Two possible setups are proposed here for in-plane coherent control of plasmon resonances through changing the symmetry of in-plane illumination. One is based on a fiber-waveguide interferometer (Fig. 1a), where completely symmetrical in-plane illumination is constructed by coupling two polarized coherent beams from the single-mode fiber-connected objective lens into the input waveguides without phase delay, whereas asymmetrical in-plane illumination can be realized by blocking one input beam (half-illumination) or introducing a phase delay between two beams. This setup can be widely used to study the in-plane coherent control of plasmon resonances in all kinds of plasmonic nanostructures with axial symmetry. The out-of-plane far-field signal carrying the LSPR information will be collected by an objective lens. However, this kind of setup still faces challenges in experiments, including accurate phase control required between two input fibers and high coupling efficiency required between fibers and waveguides. As a comparison, the widely used dark-field (DF) confocal microscopy is more convenient (Fig. 1b), where the polarized light is focused onto the sample through a condenser lens with an annular aperture and the backward scattering light is collected by an objective lens in a confocal setup. In this setup, completely symmetrical in-plane illumination can be easily satisfied once the input light is focused onto the center of the sample, whereas asymmetrical in-plane illumination (e.g., quarter illumination) can be constructed by blocking three-fourth of the area of the annular aperture. It is clear that such a DF illumination setup still contains out-of-plane wave vector components; thus, a relatively large numerical aperture (NA) of the condenser lens is required to reach the grazing incident condition. This setup is suitable for studying plasmonic nanostructures with sizes comparable to the focused spot size of the incident light beam.
Based on the fiber-waveguide interferometer, we theoretically studied the in-plane coherent control of plasmon resonances in gold nanodisks. Figure 2a, b shows the calculated absorption spectra of gold nanodisk monomers on SiO2/Si substrate with diameter ranging from 140 to 200 nm. For each gold nanodisk, the s-polarized plan wave was introduced from the right side (dashed line), generating one fundamental LSPR ("F") peak and one retardation-induced high-order plasmon resonance ("H") peak, both of which continuously red-shift with increasing diameters of gold nanodisks41. When symmetrical in-plane illumination (solid line) was applied without phase delay, the "F" mode was weakened and the "H" mode was apparently enhanced42. As a comparison, when a phase delay of π was applied in the symmetrical in-plane illumination, an opposite weakened/enhanced interference was observed for the two modes.
Fig. 2 In-plane coherent control of plasmon resonances in gold nanodisk monomers.a, b Calculated normalized absorption spectra of gold nanodisk monomers with a diameter ranging from 140 to 200 nm for s-polarized in-plane plan wave coming from the right side (dashed line) or both sides (solid line) without phase delay, or with a phase delay of π. "F" and "H" represent fundamental and high-order plasmon resonances. c-e The corresponding spatial distributions of electric-field amplitude |E|, real part Re(Ez), and imaginary part Im(Ez) for the "F" and "H" modes (square and circle signs) of the representative gold nanodisk monomer (D = 160 nm) under asymmetrical and symmetrical in-plane illumination. Under symmetrical in-plane illumination, we can observe phase delay-dependent destructive/constructive interference for the "F" and "H" modes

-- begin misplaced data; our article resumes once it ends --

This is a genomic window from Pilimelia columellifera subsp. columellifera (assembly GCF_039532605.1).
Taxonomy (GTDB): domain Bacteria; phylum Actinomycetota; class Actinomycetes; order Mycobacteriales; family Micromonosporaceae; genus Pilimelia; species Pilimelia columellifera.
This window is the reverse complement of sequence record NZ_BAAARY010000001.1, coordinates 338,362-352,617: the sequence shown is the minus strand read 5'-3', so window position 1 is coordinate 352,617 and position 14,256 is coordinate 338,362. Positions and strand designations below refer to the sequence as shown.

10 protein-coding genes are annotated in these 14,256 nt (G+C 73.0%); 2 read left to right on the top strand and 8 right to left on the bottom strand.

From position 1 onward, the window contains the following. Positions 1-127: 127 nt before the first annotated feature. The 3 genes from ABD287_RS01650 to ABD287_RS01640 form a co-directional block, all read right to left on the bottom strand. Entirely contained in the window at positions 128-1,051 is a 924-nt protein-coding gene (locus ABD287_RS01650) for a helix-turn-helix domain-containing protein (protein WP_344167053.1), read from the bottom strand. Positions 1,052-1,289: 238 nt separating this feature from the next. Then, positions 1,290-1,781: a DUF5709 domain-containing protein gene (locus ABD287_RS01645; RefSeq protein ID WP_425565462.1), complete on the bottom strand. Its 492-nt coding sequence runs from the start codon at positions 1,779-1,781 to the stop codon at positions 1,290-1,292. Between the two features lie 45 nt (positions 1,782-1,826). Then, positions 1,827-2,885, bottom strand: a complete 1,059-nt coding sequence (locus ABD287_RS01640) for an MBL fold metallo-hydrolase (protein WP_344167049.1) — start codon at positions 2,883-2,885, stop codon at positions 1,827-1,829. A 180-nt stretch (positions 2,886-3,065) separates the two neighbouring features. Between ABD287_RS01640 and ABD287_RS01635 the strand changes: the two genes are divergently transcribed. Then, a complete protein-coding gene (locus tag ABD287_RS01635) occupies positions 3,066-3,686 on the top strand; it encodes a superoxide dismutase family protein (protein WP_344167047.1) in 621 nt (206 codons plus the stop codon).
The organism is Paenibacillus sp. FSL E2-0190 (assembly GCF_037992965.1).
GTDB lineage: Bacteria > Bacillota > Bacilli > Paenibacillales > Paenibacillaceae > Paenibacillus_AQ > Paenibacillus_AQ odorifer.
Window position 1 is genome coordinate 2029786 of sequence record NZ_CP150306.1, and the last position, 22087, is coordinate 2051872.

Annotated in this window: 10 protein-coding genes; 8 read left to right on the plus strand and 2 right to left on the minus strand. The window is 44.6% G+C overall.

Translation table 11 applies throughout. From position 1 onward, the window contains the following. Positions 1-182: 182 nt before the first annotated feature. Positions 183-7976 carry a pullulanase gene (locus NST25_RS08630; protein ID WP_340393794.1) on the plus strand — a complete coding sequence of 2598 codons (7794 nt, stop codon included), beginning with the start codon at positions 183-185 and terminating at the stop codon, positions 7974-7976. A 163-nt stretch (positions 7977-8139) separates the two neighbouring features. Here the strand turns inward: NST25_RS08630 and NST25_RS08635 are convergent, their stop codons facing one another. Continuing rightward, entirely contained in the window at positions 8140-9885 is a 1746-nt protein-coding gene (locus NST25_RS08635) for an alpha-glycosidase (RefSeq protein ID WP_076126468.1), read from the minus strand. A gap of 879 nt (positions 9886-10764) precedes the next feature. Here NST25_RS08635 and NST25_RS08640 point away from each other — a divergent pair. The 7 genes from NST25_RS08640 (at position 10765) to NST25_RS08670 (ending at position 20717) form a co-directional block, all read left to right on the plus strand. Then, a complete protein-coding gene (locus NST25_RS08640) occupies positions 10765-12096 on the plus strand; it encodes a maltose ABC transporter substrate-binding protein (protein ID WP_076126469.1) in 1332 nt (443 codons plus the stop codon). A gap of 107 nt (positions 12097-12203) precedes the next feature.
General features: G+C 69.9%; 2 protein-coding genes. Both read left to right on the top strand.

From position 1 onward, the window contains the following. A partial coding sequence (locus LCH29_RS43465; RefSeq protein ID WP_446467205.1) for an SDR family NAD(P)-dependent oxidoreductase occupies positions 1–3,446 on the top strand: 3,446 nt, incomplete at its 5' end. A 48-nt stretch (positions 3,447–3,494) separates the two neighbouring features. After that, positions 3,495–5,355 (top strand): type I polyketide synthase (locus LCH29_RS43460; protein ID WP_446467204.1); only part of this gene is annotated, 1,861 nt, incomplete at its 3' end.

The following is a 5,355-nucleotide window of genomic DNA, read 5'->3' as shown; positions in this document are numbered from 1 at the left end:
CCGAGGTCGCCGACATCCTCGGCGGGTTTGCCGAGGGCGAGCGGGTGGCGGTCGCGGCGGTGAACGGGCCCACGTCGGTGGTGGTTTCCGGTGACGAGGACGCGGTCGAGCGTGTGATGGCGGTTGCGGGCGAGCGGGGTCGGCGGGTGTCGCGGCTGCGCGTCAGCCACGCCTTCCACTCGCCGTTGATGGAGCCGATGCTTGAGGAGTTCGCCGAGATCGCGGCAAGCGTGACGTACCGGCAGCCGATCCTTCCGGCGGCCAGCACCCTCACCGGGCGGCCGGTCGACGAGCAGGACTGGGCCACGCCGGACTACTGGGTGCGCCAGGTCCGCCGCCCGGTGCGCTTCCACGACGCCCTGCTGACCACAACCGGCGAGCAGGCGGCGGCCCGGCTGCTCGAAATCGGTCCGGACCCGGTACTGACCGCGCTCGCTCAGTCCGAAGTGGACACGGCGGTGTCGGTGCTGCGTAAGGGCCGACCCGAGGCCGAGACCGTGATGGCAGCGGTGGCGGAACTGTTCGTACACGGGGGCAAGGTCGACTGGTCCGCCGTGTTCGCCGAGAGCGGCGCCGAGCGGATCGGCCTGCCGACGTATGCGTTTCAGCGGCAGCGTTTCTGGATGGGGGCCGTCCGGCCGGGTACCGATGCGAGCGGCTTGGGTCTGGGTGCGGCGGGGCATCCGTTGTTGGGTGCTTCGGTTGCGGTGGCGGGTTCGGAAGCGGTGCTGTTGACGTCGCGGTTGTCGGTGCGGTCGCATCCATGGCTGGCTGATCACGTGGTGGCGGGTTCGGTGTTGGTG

The weakened and enhanced phenomena are caused by the destructive and constructive plasmon resonances, which can be clearly demonstrated by the spatial distributions of electric-field amplitude for the gold nanodisk with a diameter of 160 nm (Fig. 2c and Supplementary Movie 1). The destructive and constructive interference can be further explained by the distributions of real and imaginary parts of electric-field component Ez for the "F" and "H" modes (Fig. 2d, e). More specifically, when s-polarized light comes only from the right side, the corresponding Re(Ez) and Im(Ez) distributions are identical ("ID") and opposite ("OP") for the "F" and "H" modes, respectively. Considering that the nanodisk is axisymmetric, when s-polarized light comes from the left side without phase delay, the corresponding Ez distribution will be mirrored with a negative sign along the central axis of the nanodisk (x = 0), i.e., Ez(− x) = − Ez(x). As a result, the "F" mode with "ID" Re(Ez) and Im(Ez) distribution caused by right-side illumination will cancel with its negative mirror caused by left-side illumination and result in destructive interference, whereas the "H" mode with "OP" Re(Ez) and Im(Ez) distribution will superpose with its negative mirror and lead to constructive interference. As a comparison, when s-polarized light comes from the left side with a phase delay of π, the result of using a mirror operator is Ez(− x) = Ez(x). As a result, under symmetrical illumination with a phase delay of π, the "F" and "H" modes will experience constructive and destructive interference, respectively. For the case of p-polarized light, the phase delay-dependent mirror operators are consistent with the s-polarized light under symmetrical illumination. However, when p-polarized light comes only from the right side, the corresponding Re(Ez) and Im(Ez) distributions are opposite ("OP") and identical ("ID") for the "F" and "H" modes, respectively. Therefore, the total phase delay-dependent destructive/constructive interference for the "F" and "H" modes are opposite to the case of s-polarization (Fig. S1 in Supplementary Information). The destructive/constructive interference of plasmon resonances was rechecked by the electromagnetic multipole theory, based on which the calculated absorption spectra of a 200nm gold nanodisk monomer under symmetrical illumination matched well with the simulation results (Fig. S2 and Supplementary Note 1 in Supplementary Information). We have also studied the in-plane coherent control of plasmon resonances in gold nanodisk dimers, which show opposite phase delay-dependent destructive/constructive interference for the "F" and "H" modes as compared with the monomers (Fig. S3 in Supplementary Information).